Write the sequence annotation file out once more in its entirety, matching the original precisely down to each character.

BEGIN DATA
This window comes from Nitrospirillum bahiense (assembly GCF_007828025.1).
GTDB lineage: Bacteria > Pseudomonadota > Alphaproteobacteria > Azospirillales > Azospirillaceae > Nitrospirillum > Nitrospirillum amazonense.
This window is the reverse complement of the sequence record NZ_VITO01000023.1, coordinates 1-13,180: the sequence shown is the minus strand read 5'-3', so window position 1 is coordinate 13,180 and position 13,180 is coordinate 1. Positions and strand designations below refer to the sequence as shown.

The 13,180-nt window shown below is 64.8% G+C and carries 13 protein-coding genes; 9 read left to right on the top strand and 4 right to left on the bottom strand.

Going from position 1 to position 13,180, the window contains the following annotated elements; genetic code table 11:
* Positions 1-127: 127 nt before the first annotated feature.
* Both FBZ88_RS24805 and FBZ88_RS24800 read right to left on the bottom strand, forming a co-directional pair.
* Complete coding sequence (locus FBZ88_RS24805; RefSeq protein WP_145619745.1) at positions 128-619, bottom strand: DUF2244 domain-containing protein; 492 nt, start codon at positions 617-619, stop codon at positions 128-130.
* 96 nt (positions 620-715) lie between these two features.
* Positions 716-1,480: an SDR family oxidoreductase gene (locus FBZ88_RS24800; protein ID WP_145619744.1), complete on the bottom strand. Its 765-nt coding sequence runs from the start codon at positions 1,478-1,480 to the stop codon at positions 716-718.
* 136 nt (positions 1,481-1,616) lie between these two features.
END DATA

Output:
This window comes from Nitrospirillum bahiense (assembly GCF_007828025.1).
GTDB lineage: Bacteria > Pseudomonadota > Alphaproteobacteria > Azospirillales > Azospirillaceae > Nitrospirillum > Nitrospirillum amazonense.
This window is the reverse complement of the sequence record NZ_VITO01000023.1, coordinates 1-13,180: the sequence shown is the minus strand read 5'-3', so window position 1 is coordinate 13,180 and position 13,180 is coordinate 1. Positions and strand designations below refer to the sequence as shown.

The 13,180-nt window shown below is 64.8% G+C and carries 13 protein-coding genes; 9 read left to right on the top strand and 4 right to left on the bottom strand.

Going from position 1 to position 13,180, the window contains the following annotated elements; genetic code table 11:
* Positions 1-127: 127 nt before the first annotated feature.
* Both FBZ88_RS24805 and FBZ88_RS24800 read right to left on the bottom strand, forming a co-directional pair.
* Complete coding sequence (locus FBZ88_RS24805; RefSeq protein WP_145619745.1) at positions 128-619, bottom strand: DUF2244 domain-containing protein; 492 nt, start codon at positions 617-619, stop codon at positions 128-130.
* 96 nt (positions 620-715) lie between these two features.
* Positions 716-1,480: an SDR family oxidoreductase gene (locus FBZ88_RS24800; protein ID WP_145619744.1), complete on the bottom strand. Its 765-nt coding sequence runs from the start codon at positions 1,478-1,480 to the stop codon at positions 716-718.
* 136 nt (positions 1,481-1,616) lie between these two features.